Bell v. United States

Decision Date09 May 1955
Docket NumberNo. 468,468
Citation99 L.Ed. 905,349 U.S. 81,75 S.Ct. 620
PartiesRobert Cecil BELL, Petitioner, v. UNITED STATES of America
CourtU.S. Supreme Court

Mr. James R. Browning, Washington, D.C., for petitioner.

Mr. Charles F. Barber, Washington, D.C., for respondent.

Mr. Justice FRANKFURTER delivered the opinion of the Court.

Once more it becomes necessary to determine 'What Congress has made the allowable unit of prosecution,' United States v. Universal C.I.T. Credit Corp., 344 U.S. 218, 221, 73 S.Ct. 227, 229, 97 L.Ed. 260, under a statute which does not explicitly give the answer. This recurring problem now arises under what is familiarly known as the Mann Act. The relevant provisions of the Act in its present form are:

'Whoever knowingly transports in interstate or foreign commerce * * * any woman or girl for the purpose of prostitution or debauchery, or for any other immoral purpose. * * *

'Shall be fined not more than $5,000 or imprisoned not more than five years, or both.' § 2 of the Act of June 25, 1910, 36 Stat. 825, 18 U.S.C. § 2421, 18 U.S.C.A. § 2421.

The facts need not detain us long. Petitioner pleaded guilty to violations laid in two counts, each referring to a different woman. Concededly, the petitioner transported the two women on the same trip and in the same vehicle. This was the basis of his claim that he committed only a single offense and could not be subjected to cumulative punishment under the two counts. The District Court rejected this conception of the statute and sentenced the petitioner to consecutive terms of two years and six months on each of the two counts. On appeal from denial of a motion to correct the sentence, the Court of Appeals affirmed the District Court. 'While the act of transportation was a single one,' it ruled, 'the unlawful purpose must of necessity have been selective and personal as to each of the women involved. * * * We therefore believe that two separate offenses were committed in this case.' 213 F.2d 629, 630. This decision was in accord with decisions of other lower federal courts, but a contrary holding by the Court of Appeals for the Tenth Circuit, in Robinson v. United States, 143 F.2d 276, raised a square conflict for settlement by this Court. This led us to bring the case here. 348 U.S. 895, 75 S.Ct. 223.

The punishment appropriate for the diverse federal offenses is a matter for the discretion of Congress, subject only to constitutional limitations, more particularly the Eighth Amendment. Congress could no doubt make the simultaneous transportation of more than one woman in violation of the Mann Act liable to cumulative punishment for each woman so transported. The question is: did it do so? It has not done so in words in the provisions defining the crime and fixing its punishment. Nor is guiding light afforded by the statute in its entirety or by any controlling gloss. The constitutional basis of the statute is the withdrawal of 'the facility of interstate transportation', Hoke v. United States, 227 U.S. 308, 322, 33 S.Ct. 281, 284, 57 L.Ed. 523, though, to be sure, the power was exercised in aid of social morality. Again, it will not promote guiding analysis to indulge in what might be called the color-matching of prior decisions concerned with 'the unit of prosecution' in order to determine how near to, or how far from, the problem under this statute the answers are that have been given under other statutes.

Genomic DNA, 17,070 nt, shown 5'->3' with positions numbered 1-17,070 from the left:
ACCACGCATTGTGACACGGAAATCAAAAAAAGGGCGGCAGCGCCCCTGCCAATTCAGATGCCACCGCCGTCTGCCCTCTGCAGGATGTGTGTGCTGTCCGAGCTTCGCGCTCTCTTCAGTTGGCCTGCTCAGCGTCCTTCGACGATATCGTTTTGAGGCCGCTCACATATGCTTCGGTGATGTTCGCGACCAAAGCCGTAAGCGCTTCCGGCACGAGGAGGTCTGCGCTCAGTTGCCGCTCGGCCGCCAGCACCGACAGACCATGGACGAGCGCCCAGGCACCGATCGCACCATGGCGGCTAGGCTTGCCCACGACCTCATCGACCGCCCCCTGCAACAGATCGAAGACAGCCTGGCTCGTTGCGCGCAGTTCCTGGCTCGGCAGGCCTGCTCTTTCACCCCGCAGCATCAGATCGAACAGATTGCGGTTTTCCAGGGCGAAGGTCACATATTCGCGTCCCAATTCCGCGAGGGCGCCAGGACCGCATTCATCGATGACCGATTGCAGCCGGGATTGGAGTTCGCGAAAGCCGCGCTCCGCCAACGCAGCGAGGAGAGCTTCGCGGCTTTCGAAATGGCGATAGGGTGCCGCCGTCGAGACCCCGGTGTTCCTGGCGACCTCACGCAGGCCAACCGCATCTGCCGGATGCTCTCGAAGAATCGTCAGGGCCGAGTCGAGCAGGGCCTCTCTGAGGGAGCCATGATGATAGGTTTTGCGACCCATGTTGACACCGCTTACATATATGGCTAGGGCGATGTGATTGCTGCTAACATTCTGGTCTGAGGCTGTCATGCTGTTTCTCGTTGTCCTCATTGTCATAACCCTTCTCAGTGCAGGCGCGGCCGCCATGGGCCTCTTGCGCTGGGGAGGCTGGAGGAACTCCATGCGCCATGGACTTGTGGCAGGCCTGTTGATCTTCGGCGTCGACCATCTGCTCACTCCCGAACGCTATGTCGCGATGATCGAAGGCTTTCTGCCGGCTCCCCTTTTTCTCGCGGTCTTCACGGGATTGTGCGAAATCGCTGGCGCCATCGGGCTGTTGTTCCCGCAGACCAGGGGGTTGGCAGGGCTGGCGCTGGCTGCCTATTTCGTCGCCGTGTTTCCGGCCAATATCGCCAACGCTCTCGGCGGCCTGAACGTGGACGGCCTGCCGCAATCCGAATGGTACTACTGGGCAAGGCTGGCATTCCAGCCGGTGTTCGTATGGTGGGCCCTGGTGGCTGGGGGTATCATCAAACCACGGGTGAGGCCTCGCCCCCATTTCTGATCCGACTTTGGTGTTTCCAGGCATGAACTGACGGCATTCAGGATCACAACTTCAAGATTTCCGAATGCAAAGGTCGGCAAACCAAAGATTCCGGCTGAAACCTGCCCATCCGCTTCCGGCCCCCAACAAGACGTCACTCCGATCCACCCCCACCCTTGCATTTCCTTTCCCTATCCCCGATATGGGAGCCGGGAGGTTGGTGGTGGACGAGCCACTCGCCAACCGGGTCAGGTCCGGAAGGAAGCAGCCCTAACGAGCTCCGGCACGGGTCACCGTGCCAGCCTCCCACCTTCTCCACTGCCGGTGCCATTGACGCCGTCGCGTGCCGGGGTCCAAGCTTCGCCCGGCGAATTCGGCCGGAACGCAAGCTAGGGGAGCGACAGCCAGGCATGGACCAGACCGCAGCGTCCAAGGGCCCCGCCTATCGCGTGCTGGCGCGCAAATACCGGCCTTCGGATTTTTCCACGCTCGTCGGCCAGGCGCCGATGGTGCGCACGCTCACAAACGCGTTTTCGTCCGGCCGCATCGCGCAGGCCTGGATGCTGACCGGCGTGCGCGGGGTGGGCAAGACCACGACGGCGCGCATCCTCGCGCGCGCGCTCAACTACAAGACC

It is not to be denied that argumentative skill, as was shown at the Bar, could persuasively and not unreasonably reach either of the conflicting constructions. About only one aspect of the problem can one be dogmatic. When C...

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  • United States v. Computer Sciences Corp.
    • United States
    • U.S. District Court — Eastern District of Virginia
    • March 5, 1981
    ...requires that "doubt will be resolved against turning a single transaction into multiple offenses." Bell v. United States, 349 U.S. 81, 84, 75 S.Ct. 620, 622, 99 L.Ed. 905 (1955). This policy of lenity means that the Court will not interpret a federal criminal statute so as to increase the ......
  • State v. Ruiz-Pacheco
    • United States
    • Connecticut Supreme Court
    • July 9, 2020
    ...or occurrence, the unit of prosecution question must be resolved in favor of the rule of lenity. In Bell v. United States , 349 U.S. 81, 75 S. Ct. 620, 99 L. Ed. 905 (1955), the United States Supreme Court explained: "When Congress has the will it has no difficulty in expressing it—when it ......
  • United States v. Corbin Farm Service
    • United States
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    • January 23, 1978
    ...use the legislative history of the MBTA to demonstrate their interpretation of the congressional intent. In Bell v. United States, 349 U.S. 81, 75 S.Ct. 620, 99 L.Ed. 905 (1955), the defendant was convicted of two counts under the Mann Act for the simultaneous transportation of two women ac......
  • State v. Thompson, No. 94,254.
    • United States
    • Kansas Supreme Court
    • December 5, 2008
    ...the unit of prosecution is construed in favor of the defendant. This court in Schoonover cited the example of Bell v. United States, 349 U.S. 81, 75 S.Ct. 620, 99 L.Ed. 905 (1955), which analyzed whether the Mann Act was violated once or twice by the transportation of two women across state......
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